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US to create drone registry for hobbyists

Owners of recreational drones in the United States will soon have to register them. Popular devices have become a growing hazard in the skies.

US President Barack Obama's administration said Monday that it would require drone owners to register their unmanned aircraft as part of an effort to curtail rogue drone flights that pose a danger to commercial aircraft and crowded public venues.

US Transportation Secretary Anthony Foxx and Federal Aviation Administration (FAA) head Michael Huerta told a joint news conference they were setting up a task force to move ahead with the registration plans.

"We do feel the level of urgency here is sufficient to move as quickly as we possibly can," Foxx said.

The FAA said that pilots of airliners and other planes report up to 100 sightings of drones or near collisions per month, despite rules that prohibit operation near airports.

For

recreational drone pilots

in the US, the rules are clear: no higher than 400 feet (122 meters), always within sight and nowhere near an airport without permission.

But officials complain they are virtually powerless to clamp down on reckless behavior.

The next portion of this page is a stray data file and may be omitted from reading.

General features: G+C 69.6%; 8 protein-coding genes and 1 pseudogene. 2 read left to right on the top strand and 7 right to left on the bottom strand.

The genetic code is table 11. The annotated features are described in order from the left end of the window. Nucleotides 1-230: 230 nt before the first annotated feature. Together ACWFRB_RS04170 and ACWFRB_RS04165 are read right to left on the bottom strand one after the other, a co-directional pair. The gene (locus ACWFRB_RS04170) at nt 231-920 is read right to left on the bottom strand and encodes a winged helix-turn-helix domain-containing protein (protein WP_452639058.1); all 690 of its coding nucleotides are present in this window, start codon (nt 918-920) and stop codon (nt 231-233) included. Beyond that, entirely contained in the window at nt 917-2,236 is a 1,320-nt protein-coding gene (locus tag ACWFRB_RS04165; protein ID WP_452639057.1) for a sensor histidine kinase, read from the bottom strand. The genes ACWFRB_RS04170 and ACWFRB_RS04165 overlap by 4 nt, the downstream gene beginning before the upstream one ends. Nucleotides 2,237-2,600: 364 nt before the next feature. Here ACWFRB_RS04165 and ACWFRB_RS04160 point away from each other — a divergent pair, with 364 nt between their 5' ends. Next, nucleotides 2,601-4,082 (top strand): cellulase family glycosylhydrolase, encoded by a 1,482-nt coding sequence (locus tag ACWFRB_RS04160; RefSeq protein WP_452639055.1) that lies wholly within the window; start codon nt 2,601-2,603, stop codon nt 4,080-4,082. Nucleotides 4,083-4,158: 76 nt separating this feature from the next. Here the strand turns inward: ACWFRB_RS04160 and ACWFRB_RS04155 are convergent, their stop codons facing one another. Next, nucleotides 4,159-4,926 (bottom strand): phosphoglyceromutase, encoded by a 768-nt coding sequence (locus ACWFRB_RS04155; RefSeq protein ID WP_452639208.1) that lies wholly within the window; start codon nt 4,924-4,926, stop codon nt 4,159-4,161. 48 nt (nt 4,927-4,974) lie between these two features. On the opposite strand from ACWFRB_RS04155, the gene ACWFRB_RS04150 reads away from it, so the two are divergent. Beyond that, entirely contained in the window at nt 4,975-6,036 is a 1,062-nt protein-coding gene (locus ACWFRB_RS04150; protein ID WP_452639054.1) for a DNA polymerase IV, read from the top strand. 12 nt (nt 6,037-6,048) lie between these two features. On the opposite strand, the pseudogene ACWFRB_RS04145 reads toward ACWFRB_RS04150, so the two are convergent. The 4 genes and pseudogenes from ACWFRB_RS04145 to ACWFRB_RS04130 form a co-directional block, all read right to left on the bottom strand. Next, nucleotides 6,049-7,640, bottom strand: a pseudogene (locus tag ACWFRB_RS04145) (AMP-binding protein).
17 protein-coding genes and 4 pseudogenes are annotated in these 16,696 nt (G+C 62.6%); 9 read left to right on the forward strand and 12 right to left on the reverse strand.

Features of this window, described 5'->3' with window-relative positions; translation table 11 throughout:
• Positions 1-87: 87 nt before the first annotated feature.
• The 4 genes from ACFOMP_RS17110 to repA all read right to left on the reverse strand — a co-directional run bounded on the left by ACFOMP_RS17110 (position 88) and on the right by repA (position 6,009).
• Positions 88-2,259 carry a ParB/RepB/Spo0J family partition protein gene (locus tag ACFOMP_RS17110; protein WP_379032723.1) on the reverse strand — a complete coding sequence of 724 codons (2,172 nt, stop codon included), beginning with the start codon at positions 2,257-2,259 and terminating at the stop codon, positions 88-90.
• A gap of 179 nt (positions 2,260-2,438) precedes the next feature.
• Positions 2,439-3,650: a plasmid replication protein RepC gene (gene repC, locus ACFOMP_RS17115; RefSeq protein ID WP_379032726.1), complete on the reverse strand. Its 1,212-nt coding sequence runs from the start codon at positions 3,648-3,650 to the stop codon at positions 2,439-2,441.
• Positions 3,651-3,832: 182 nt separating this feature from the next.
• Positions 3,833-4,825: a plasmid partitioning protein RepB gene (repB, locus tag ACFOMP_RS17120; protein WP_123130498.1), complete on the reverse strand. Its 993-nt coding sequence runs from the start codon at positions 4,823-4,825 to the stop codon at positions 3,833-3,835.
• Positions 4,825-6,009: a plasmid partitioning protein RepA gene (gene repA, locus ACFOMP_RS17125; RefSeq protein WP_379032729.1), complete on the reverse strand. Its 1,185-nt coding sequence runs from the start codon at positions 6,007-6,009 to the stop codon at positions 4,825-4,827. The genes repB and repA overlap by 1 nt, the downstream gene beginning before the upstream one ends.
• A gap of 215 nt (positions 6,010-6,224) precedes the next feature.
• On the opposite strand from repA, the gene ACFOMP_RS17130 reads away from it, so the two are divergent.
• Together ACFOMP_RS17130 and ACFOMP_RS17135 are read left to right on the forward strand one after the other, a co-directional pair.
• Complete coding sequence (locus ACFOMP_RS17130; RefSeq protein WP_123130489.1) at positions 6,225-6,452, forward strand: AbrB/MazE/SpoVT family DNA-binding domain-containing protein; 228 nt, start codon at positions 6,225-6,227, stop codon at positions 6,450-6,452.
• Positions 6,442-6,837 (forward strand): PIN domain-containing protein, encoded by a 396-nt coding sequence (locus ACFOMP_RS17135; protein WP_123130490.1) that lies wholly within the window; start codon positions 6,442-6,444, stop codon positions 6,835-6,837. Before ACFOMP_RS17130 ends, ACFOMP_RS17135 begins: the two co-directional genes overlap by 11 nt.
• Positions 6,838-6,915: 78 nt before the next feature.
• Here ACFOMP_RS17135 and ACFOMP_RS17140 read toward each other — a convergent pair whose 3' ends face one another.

"Finding the drone has not been as much of a problem as finding the person who was using the drone," Foxx said. "The registration is designed to close that loophole."

'Interfering with commercial aviation'

The FAA has reported more than 650 unauthorized drone sightings so far this year, as of August 9, compared with 238 for all of 2014. If sightings continue at that rate, the number would near 1,100 by the year end.

A drone owners' association is cooperating with the government to help craft regulations, but cautions against trying to bring in new rules too quickly.

"It's going to be a very difficult task to do by November 20. But the best course of action is to look at this and say, let's do the best we can," said Michael Drobac, executive director of the Small UAV Coalition, one of two drone industry groups on a task force advising the government agencies.

jar/rc (Reuters, AFP)

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